The light-show effects have a mid-’90s fanciful cheesiness, and I dug them for that reason. There’s also a visual motif that works terrifically well: When the characters get beamed somewhere, they’re teleported in a split-second whoosh, vaporized into smoky clouds of Crayola granules. Yet Kinberg also knows how to put the metal onscreen. A climactic set piece is set aboard a speeding train, where Magneto and the other X-Men are traveling under guard, and Kinberg stages this sequence with a hellbent majesty that feels like something out of “Snowpiercer.” Fassbender knows how to emote in tandem with the effects — he mind-crumples a train, and you feel every finger of force — and when dozens of machine guns are hovering in the air, blasting away at Chastain, and the bullets dent her but leave her unharmed, the movie achieves a deranged flamboyance.

Does it have a human story to match? Or, rather, a mutant human story? I thought so. James McAvoy’s performance is driven by a compelling ambiguity. His Professor X is vain, controlling, and PR-hungry, not to mention a grand deceiver — all the things Jennifer Lawrence’s Raven accuses him of being. Yet what he says in his own defense is true as well: He’s desperate to protect the status of the X-Men, to not let them slip into being stigmatized, once more, by the world at large. What happened to Jean as a child was cruel, but maybe it was necessary. McAvoy, with his gleam of cunning, plays to both sides of our sympathies, and so does Turner, who gets us to embrace Jean as a superhero, in part, because she’s a destroyer. The pleasure of “Dark Phoenix” is watching her emerge from the wreckage.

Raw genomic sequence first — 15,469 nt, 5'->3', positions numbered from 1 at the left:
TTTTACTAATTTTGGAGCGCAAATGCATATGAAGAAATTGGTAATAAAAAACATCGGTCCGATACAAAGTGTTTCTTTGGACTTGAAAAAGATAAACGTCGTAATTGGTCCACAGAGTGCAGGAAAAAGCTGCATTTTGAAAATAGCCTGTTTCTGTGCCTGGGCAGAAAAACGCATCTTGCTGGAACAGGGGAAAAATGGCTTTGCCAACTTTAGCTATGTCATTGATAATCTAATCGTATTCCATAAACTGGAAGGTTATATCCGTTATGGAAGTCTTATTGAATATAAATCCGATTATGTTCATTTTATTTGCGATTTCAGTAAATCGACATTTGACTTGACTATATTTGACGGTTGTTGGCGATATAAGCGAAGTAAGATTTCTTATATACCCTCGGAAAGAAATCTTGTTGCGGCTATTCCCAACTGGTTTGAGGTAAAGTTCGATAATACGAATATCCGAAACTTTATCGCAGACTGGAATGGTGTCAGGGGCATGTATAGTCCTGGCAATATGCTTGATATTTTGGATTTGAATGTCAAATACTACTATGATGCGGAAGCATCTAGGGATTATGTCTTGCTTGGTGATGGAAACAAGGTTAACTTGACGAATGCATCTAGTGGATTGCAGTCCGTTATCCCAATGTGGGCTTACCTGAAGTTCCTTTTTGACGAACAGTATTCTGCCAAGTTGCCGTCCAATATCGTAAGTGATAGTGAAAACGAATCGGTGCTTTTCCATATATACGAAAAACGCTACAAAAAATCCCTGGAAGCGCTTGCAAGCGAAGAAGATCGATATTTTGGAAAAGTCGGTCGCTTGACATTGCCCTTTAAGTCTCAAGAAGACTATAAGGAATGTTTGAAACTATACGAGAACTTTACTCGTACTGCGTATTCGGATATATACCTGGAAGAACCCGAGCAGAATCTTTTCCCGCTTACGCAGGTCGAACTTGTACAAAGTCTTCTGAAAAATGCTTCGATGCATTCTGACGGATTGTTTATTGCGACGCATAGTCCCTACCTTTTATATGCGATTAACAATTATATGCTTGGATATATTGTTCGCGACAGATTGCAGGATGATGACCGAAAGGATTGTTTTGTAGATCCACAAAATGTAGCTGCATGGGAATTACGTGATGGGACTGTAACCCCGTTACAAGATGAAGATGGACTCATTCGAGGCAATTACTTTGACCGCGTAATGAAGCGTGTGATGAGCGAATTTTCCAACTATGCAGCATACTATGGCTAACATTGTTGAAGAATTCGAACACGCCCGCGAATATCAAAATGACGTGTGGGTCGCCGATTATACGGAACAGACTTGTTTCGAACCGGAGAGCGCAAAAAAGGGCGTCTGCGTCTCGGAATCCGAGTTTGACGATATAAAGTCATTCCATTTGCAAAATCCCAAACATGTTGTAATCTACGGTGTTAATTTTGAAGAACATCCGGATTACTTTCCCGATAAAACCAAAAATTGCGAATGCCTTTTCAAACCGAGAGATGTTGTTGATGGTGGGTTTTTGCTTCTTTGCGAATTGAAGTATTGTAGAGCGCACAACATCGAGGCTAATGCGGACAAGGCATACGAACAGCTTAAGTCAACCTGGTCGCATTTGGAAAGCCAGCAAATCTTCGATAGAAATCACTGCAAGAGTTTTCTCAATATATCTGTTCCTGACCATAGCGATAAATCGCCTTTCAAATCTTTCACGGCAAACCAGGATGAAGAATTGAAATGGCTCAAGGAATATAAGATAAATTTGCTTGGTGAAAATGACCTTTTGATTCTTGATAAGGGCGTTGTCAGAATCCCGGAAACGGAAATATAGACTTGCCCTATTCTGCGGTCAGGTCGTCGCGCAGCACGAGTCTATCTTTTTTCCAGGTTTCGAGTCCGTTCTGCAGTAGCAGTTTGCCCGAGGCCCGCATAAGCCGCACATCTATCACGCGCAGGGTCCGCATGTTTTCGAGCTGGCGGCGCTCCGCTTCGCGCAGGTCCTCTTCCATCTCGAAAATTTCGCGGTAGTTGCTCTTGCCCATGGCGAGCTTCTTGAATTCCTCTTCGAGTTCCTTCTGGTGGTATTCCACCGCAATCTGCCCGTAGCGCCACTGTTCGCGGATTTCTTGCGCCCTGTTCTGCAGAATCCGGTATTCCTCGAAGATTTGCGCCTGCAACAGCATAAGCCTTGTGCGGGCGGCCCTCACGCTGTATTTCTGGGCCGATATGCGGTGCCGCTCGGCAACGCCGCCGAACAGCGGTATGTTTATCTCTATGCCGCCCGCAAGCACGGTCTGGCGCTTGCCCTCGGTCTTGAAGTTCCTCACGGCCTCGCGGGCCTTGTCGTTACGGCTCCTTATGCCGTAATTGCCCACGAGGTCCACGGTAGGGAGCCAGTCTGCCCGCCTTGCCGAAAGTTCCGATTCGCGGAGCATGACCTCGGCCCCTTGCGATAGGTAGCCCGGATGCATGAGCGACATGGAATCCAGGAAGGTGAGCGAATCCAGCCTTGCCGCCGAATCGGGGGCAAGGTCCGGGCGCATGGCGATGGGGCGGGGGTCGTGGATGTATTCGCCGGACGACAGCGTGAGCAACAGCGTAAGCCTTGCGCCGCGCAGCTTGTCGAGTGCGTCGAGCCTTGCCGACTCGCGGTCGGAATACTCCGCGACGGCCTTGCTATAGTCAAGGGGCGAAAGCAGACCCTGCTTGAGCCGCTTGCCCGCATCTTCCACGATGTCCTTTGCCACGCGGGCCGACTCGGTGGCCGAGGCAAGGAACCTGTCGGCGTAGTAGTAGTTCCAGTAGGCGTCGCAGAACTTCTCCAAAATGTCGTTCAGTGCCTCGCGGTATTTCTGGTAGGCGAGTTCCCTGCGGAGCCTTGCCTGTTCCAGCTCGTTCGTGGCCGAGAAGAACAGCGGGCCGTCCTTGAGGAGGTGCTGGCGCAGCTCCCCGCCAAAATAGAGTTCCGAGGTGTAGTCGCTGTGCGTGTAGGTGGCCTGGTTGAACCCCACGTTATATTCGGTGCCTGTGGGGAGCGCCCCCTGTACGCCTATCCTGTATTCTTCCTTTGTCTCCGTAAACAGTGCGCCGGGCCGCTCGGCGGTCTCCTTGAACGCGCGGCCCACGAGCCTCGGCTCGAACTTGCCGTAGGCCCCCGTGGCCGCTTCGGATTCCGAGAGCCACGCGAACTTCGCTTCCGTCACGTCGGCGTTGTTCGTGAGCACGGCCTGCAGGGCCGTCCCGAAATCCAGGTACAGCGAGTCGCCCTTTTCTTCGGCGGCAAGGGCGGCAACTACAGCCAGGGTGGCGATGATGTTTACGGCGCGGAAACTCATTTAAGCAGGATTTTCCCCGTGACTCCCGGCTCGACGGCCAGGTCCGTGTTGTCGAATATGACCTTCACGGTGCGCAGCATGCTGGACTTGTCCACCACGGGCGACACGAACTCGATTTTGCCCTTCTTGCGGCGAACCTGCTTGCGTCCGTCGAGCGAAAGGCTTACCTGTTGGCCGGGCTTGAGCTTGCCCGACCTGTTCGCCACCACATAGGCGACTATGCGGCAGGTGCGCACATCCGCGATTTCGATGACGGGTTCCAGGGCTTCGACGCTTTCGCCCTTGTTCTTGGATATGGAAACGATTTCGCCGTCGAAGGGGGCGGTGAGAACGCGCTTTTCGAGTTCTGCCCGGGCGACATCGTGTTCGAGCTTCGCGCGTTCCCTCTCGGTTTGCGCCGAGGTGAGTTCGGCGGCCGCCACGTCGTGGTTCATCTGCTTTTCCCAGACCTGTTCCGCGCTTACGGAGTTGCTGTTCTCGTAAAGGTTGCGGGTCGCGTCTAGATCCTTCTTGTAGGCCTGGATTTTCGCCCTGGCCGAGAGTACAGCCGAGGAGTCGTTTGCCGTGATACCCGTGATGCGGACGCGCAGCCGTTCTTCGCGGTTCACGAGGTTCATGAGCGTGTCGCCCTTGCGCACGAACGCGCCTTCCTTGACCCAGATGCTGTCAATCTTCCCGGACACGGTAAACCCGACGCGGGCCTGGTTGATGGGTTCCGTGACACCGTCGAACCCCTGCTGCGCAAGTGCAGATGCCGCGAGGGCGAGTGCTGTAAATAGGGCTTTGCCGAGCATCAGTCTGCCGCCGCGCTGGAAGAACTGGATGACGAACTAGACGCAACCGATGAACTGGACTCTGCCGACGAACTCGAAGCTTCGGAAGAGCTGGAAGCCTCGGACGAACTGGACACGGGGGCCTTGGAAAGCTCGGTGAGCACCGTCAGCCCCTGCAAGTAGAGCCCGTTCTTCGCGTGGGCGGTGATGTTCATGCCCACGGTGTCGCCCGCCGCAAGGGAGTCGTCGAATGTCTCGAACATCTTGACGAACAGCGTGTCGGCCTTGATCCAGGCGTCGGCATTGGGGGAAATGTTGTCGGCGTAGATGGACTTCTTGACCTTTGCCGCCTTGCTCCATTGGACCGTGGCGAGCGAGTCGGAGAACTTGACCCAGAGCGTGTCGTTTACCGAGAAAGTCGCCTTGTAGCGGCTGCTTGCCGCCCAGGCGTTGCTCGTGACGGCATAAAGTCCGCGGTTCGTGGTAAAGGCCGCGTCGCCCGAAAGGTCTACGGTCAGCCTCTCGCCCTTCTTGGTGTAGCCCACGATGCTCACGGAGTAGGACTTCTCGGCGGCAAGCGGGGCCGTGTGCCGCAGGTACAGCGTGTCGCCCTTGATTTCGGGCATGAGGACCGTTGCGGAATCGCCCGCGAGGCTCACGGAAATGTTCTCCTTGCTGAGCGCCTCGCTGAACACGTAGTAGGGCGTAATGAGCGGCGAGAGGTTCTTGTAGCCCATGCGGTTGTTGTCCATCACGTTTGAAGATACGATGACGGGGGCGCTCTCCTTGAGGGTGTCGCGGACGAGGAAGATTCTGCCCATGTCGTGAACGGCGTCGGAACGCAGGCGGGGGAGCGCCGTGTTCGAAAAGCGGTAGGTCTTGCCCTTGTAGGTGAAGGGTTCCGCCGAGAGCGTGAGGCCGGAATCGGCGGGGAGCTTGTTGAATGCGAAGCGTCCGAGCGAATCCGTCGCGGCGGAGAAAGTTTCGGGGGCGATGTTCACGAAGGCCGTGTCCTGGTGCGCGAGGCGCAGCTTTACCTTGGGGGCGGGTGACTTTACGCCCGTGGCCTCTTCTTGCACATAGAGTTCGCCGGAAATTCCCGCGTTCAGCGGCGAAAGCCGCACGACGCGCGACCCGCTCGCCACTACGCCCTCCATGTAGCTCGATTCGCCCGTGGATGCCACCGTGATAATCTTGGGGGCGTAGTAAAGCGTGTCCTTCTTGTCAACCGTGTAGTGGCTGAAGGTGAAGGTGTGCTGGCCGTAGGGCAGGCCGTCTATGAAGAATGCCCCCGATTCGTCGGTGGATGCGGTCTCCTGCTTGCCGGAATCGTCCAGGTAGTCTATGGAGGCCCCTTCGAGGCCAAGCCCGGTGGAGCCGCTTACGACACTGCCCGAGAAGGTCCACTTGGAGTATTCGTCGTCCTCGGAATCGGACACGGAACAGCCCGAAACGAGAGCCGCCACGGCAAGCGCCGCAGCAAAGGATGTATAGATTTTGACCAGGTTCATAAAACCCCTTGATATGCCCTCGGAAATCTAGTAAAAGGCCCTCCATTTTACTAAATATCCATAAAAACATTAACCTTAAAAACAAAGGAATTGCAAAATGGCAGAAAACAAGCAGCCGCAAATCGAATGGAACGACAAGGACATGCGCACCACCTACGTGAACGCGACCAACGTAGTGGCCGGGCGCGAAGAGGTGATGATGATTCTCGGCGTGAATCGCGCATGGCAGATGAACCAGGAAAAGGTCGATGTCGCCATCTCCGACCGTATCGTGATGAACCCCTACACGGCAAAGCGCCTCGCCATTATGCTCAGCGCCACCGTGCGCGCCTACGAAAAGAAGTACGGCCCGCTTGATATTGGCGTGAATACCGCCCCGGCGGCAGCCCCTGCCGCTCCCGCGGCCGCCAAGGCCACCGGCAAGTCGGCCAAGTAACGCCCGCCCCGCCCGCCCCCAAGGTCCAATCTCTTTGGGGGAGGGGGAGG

Film Review: ‘Dark Phoenix’

Reviewed at AMC Lincoln Square, New York, June 3, 2019. MPAA Rating: PG-13. Running time: 114 MIN.

  • Production: A Walt Disney Studios Motion Pictures release of a 20th Century Fox, Bad Hat Harry Productions, The Donners’ Company production, in association with Marvel Entertainment, TSG Entertainment. Producers: Simon Kinberg, Hutch Parker, Lauren Shuler Donner, Todd Hallowell. Executive producers: Stan Lee, Josh McLagen.
  • Crew: Director, screenplay: Simon Kinberg. Camera (color, widescreen): Mauro Fiore. Editor: Lee Smith. Music: Hans Zimmer.
  • With: Sophie Turner, James McAvoy, Jennifer Lawrence, Michael Fassbender, Jessica Chastain, Nicholas Hoult, Evan Peters, Alexandra Shipp, Tye Sheridan, Kodi Smit-McPhee.